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Arts and Entertainment

"The Jacksonian" Offers Terrific Performances But an Uneven Play

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Ed Harris and Amy Madigan in "The Jacksonian." Photo - Michael Lamont
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As a critic, the reviews I enjoy writing the most are ones where the situation is clear cut—the play is great or the play is terrible. Either way, the review is doing a service. It's the mixed reviews that are the most frustrating to write, and probably the most frustrating to receive. And yet this is where the real work of criticism comes in, the reckoning between expectation and realization, the explanation why a piece of art does or does not work for you personally. Along those lines, Beth Henley's play The Jacksonian, a world premiere at the Geffen Playhouse, is an enjoyable and well-cast dark comedy/drama that is nevertheless marred by a well-meaning subplot that neither pays off in any interesting way nor adds anything to the main story.

It's 1964 in Jackson, Mississippi, and dentist Bill Perch (Ed Harris) has just taken up what he hopes to be temporary residence in The Jacksonian motel. His wife, Susan (Amy Madigan), has kicked him out of the house for reasons of her own, but the optimistic Bill thinks they'll work things out quickly. His daughter Rosy (Bess Rous) visits Bill regularly at the motel, where she meets creepy bartender Fred (Bill Pullman), who flirts with her, and Eva (Glenne Headly), the morally flexible motel worker who thinks of herself as Fred's fiancée. As time passes, however, and there is no rapprochement between Bill and Susan, things are about to take a darker turn for everyone.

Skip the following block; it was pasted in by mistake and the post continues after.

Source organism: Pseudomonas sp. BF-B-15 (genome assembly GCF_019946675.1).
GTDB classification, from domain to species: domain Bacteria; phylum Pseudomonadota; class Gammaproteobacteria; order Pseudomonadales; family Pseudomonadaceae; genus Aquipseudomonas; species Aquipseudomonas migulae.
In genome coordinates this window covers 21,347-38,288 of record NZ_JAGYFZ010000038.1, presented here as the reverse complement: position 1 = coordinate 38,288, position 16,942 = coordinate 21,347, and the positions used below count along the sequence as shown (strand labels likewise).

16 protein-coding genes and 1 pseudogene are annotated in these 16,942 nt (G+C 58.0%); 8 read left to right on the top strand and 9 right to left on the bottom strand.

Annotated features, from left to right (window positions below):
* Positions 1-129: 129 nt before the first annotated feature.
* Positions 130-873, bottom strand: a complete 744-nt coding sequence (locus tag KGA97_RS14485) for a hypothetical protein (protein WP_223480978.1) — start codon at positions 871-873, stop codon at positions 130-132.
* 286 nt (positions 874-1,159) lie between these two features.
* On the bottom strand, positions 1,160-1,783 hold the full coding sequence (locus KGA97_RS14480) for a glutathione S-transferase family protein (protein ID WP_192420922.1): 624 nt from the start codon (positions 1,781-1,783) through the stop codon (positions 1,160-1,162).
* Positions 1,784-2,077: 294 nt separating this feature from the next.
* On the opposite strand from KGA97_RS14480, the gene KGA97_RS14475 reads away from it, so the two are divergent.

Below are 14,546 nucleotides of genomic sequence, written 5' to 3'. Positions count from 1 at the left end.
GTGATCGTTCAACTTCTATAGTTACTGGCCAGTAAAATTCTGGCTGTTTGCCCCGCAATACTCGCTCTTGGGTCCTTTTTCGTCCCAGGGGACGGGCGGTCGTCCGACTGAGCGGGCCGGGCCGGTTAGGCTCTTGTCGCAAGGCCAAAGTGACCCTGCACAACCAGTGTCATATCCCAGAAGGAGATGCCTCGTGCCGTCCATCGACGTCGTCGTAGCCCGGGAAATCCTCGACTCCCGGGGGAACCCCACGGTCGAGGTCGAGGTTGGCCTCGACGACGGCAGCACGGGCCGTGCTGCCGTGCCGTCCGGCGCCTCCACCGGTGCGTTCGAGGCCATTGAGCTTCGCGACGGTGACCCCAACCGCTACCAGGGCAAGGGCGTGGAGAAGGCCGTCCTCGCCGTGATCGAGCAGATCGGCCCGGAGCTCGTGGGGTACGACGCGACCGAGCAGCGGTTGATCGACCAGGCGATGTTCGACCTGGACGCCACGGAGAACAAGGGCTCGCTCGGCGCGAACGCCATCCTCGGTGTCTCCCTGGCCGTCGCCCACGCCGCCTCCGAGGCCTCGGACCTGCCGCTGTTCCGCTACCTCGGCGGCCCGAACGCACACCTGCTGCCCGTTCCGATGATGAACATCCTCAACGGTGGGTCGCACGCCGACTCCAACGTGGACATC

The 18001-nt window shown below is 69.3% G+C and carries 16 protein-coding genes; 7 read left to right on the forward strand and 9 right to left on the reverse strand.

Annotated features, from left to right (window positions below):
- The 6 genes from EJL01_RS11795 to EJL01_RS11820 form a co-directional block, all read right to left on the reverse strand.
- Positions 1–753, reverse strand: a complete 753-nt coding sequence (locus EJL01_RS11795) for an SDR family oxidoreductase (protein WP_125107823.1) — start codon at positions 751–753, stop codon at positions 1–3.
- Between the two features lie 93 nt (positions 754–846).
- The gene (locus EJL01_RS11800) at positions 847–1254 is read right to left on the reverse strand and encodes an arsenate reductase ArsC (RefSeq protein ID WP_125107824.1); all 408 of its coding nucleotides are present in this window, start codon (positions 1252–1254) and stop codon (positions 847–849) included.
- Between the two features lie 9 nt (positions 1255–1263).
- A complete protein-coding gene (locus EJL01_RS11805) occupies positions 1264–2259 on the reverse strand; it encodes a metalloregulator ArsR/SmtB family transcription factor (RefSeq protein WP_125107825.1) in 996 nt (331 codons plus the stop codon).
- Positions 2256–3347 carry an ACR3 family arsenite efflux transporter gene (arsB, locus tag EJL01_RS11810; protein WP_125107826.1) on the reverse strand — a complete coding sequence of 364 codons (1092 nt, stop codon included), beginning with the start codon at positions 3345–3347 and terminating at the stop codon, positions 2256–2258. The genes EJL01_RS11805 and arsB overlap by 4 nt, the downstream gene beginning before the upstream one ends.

Harris gives a masterful performance as Bill, and he details the dentist's descent into nihilistic hedonism with grim hilarity. His character arc is simultaneously tragic and humorous, and it's so rich that one wishes the play focused on his story more. Madigan serves the play well, with a performance that alternates Susan's hesitant nature with blasts of anger and pettiness. Susan is a character that's meant to be frustrating, but the drama might be more resonant if Henley had provided more of a reason Bill would want her back. Rosy is a bit odd, and Rous plays up her awkwardness effectively, although as written the character never seems like a real teenager but more like a literary gimmick, the wise child spouting quirkily poetic observations.

Pullman does a lot with a little as Fred, his eyes in a permanent squint, eternally working the angles. Henley seems to have spent the least amount of time on Fred, but Pullman makes every moment count, from his barely-concealed lies to Eva about his "medical condition" to his spectacularly rinky-dink demonstration of "sword swallowing" to Rosy. He's a hoot. Headly gets more to work with as Eva, and she's excellent as the floozy, enthusiastically damaged goods that doesn't understand why no one wants to marry her.

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Director Robert Falls gets strong work from his cast, and he stages the tricky material, with its structure of flash-forwards and direct audience address monologues alternating with the main action of the play, very smoothly. Henley has about two-thirds of a funny if sad play here, but her insistence on shoehorning in a subplot about the parlous state of civil rights in the 1960s South works to the show's detriment. That story never gets fully explored or resolved to any satisfactory extent, so what it actually does is rob the main storyline, that of a dissolving family, of the complete focus it requires. Walt Spangler's two-room set provides proper ambience, a realistic location before which all the Southern Gothic weirdness can prance and flail.

"The Jacksonian" plays at the Geffen Playhouse through March 25. Tickets are available online.